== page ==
7 Customer Feedback #Fails That Will Drive Your Business Into the Ground

Steve Jobs didn’t believe in market research.  I think he said something like “It’s the consumer’s job to know what they want” and the unsaid is that it’s the researchers’ job to ferret out what that is.

You could also assume that he was alluding to the fact that the numbers or the data is NOT the holy grail of decision making.  There are a few important things that market research, no matter how good could never really uncover. 

I’m not sure if you would call this good news or bad — but I thought it might be fun to open up the conversation today with a tiny little market research slap and a nod to a few campaigns where customer feedback (or should I say market research assumptions about feedback) went terribly wrong.

#1 Unclear objectives and question creep

This is one of my absolute favorite fails – because it’s so easy to fix.  The most consistent mistake small businesses make in collecting feedback is not focusing on a specific objective.  When you don’t have a specific objective, you will fall into what I call question creep — that’s when you start overloading your survey with questions that provide “nice-to-know” information instead of business-driving, decision-making results.

#2 Unbranded and unprofessional fail

I’m shocked at how many major brands send out unbranded and just plain ugly surveys.  The number one goal for getting your respondent engaged is to disrupt them and get them to stop what they are doing and take your survey.  Make sure that their first impression of you is solid and clear that this is a brand they use and are familiar with.

You don’t need HTML or design skills to make this happen.  QuestionPro has dozens of templates that you can use and by simply adjusting the colors and adding a logo, you’ve already made a 100% improvement.  Another helpful tip is to remember to use the “Finish Options” tab to customize the customers experience after they have completed the survey.  You have the option to send them to a page where they can download a free gift.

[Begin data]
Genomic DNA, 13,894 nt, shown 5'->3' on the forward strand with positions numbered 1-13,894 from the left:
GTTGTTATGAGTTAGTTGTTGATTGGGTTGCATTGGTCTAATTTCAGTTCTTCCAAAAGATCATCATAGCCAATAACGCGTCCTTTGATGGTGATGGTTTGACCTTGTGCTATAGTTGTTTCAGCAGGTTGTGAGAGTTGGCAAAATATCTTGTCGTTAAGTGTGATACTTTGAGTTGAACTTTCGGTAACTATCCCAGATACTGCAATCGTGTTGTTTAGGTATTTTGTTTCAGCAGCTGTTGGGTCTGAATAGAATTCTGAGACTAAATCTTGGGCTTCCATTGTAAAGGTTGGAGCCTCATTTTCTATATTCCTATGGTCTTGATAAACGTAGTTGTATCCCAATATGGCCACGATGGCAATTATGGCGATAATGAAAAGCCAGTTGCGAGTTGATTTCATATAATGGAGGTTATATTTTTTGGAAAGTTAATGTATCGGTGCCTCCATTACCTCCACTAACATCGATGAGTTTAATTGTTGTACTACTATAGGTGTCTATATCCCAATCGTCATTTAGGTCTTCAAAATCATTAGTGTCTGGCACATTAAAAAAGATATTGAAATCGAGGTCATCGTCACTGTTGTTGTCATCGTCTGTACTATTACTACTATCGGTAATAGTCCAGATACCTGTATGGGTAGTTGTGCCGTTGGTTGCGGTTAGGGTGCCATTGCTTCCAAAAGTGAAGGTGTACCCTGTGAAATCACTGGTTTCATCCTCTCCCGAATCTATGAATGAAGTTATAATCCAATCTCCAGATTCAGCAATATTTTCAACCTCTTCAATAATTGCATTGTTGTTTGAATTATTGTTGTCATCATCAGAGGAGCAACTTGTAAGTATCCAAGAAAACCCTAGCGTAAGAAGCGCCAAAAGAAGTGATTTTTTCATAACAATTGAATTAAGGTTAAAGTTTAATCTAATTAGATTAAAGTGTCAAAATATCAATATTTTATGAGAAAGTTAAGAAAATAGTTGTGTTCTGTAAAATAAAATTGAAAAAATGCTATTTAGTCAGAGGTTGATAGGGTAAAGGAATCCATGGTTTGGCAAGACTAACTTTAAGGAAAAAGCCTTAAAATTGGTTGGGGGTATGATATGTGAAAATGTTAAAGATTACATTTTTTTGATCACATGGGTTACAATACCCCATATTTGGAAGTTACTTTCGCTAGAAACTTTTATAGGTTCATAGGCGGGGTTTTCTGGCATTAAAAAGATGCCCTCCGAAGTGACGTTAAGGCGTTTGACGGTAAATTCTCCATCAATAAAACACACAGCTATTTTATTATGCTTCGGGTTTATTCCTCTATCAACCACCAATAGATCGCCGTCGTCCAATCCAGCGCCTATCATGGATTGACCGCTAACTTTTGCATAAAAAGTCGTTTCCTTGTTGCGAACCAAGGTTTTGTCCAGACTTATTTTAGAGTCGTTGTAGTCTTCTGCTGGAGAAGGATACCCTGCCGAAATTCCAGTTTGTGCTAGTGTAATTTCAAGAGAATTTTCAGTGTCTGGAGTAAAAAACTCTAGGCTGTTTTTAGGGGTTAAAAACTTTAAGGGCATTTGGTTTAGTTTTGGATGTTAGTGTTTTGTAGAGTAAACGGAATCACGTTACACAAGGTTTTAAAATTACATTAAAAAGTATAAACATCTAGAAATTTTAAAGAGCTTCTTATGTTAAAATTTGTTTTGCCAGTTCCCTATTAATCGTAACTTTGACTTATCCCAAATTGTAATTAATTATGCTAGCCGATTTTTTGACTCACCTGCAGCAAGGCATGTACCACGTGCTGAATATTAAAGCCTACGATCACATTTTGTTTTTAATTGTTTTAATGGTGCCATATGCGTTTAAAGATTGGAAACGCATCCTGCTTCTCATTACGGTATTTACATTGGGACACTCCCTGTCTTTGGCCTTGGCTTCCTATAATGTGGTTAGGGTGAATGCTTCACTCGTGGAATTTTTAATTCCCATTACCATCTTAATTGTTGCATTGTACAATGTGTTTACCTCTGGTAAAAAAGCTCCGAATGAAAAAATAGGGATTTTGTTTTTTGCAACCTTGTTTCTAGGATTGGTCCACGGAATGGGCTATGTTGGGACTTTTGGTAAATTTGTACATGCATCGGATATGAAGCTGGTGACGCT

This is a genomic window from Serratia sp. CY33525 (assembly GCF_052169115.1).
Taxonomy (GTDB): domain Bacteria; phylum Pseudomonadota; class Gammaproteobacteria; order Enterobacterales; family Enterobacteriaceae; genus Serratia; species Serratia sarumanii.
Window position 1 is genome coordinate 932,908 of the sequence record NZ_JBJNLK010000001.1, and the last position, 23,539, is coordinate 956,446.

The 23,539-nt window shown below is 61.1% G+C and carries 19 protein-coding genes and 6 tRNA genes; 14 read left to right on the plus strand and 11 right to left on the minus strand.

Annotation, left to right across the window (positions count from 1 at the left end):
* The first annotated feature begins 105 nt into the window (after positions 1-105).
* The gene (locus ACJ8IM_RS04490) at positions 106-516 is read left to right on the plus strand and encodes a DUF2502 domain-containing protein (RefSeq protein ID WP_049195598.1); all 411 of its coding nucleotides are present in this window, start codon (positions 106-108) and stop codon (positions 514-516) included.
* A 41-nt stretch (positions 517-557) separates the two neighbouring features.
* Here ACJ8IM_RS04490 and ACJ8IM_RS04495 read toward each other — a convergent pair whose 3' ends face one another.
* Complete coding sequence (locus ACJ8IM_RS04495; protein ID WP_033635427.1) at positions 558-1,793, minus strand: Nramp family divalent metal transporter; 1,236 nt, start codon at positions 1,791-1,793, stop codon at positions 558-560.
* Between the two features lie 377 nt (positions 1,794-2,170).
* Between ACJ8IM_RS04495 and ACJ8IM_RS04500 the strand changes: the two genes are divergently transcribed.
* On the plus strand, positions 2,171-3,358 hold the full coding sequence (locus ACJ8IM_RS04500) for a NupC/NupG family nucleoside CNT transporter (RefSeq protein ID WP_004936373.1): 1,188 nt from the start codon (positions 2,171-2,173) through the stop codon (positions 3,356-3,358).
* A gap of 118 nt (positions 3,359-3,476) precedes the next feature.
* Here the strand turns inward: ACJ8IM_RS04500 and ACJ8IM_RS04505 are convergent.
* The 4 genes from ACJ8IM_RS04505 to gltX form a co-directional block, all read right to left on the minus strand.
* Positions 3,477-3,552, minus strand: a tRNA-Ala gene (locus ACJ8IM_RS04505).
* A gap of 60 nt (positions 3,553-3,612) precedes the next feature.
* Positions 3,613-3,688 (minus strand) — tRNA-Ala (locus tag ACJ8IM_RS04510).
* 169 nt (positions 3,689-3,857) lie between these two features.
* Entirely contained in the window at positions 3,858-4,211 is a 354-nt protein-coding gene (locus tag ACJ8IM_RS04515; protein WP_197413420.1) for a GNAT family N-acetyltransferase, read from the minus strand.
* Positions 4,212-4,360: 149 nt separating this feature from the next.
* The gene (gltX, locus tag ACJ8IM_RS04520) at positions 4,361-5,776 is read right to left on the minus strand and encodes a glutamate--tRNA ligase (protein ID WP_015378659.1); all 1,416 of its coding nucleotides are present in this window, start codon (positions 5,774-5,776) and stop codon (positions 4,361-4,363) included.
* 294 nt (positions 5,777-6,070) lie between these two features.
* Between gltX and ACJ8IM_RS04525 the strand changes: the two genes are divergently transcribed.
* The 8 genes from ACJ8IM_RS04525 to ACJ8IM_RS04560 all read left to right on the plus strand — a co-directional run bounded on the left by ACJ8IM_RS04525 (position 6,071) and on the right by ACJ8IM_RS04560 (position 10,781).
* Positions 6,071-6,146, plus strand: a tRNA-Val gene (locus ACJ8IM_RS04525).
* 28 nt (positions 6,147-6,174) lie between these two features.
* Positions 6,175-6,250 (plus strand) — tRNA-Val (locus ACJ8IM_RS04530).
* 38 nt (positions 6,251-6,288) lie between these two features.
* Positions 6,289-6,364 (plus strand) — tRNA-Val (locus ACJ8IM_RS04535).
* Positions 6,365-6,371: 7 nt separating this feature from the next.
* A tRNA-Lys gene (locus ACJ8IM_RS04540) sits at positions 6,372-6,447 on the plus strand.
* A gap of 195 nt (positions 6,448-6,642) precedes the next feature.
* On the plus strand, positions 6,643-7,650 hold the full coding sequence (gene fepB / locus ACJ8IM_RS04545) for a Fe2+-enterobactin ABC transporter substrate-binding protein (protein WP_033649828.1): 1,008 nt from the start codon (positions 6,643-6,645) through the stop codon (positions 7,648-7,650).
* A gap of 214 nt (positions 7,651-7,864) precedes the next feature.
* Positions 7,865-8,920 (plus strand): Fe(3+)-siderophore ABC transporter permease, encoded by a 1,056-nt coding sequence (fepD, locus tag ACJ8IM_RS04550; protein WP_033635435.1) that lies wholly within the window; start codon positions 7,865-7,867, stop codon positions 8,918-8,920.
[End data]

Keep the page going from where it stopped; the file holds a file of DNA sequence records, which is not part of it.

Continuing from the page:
#3 Aloof and pretentious

Language!  Put away the scientific and corporate speak — and actually talk to your customer, they way you might speak with them in real life.  It all starts with the invitation email — write it to a SINGLE person and not a list.  Another tip is to read your survey out loud.  You can call a friend and take them through the survey by phone — then make changes to your questions to reflect a more conversational tone.

# 4 Long and boring

We’ve been preaching the benefits of shorter, more frequent surveys for years and here we are again.  Instead if creating a 30 question survey that bores your respondent to death, break your survey up into six 5-question surveys that your respondent can take in less than a minute or three.

#5 Bribing employees

The idea of setting employee rewards to customer satisfaction results sounds like a great idea at first, but it comes with unintended consequences, especially when you make those same employees DRIVE people to the customer satisfaction survey.  This really doesn’t work because you place employees in a conflict of interest situation where they send people to the survey and actually TELL them to give high ratings because it effects their job reviews.

#6 Focusing on the numbers

Of course numbers are important, but focusing just on the numbers will put you on the path of missing out on even more important data.  Remember the “New Coke” fail?  In that case Coke assumed that taste was the most important attribute of their product.  They focused only on the results of their taste tests and FORGOT the emotional power that their brand carried.  Don’t make the same mistake.

#7 Outsourcing to management

I’ve actually been part of this master fail myself.  I had clients who ran a regular customer satisfaction survey and then when the results and reports came in, they would segment the survey based on department and send out those reports to the department managers.  There’s one big fail involved in this process — the managers did ‘t really talk to each other, or their employees about the results.  A better process would have been to “launch” the survey results in a single meeting with leadership reporting on the results and then leaving the managers to have more detailed conversations with their teams.

Feedback #Fails UNDONE for you

Don’t be overwhelmed by all this — QuestionPro has it handled for you.  We’re having a powerful Google Hangout on August 6 at 8am Pacific/11am Eastern.  Check out the event page here: http://bit.ly/feedbackwebinar.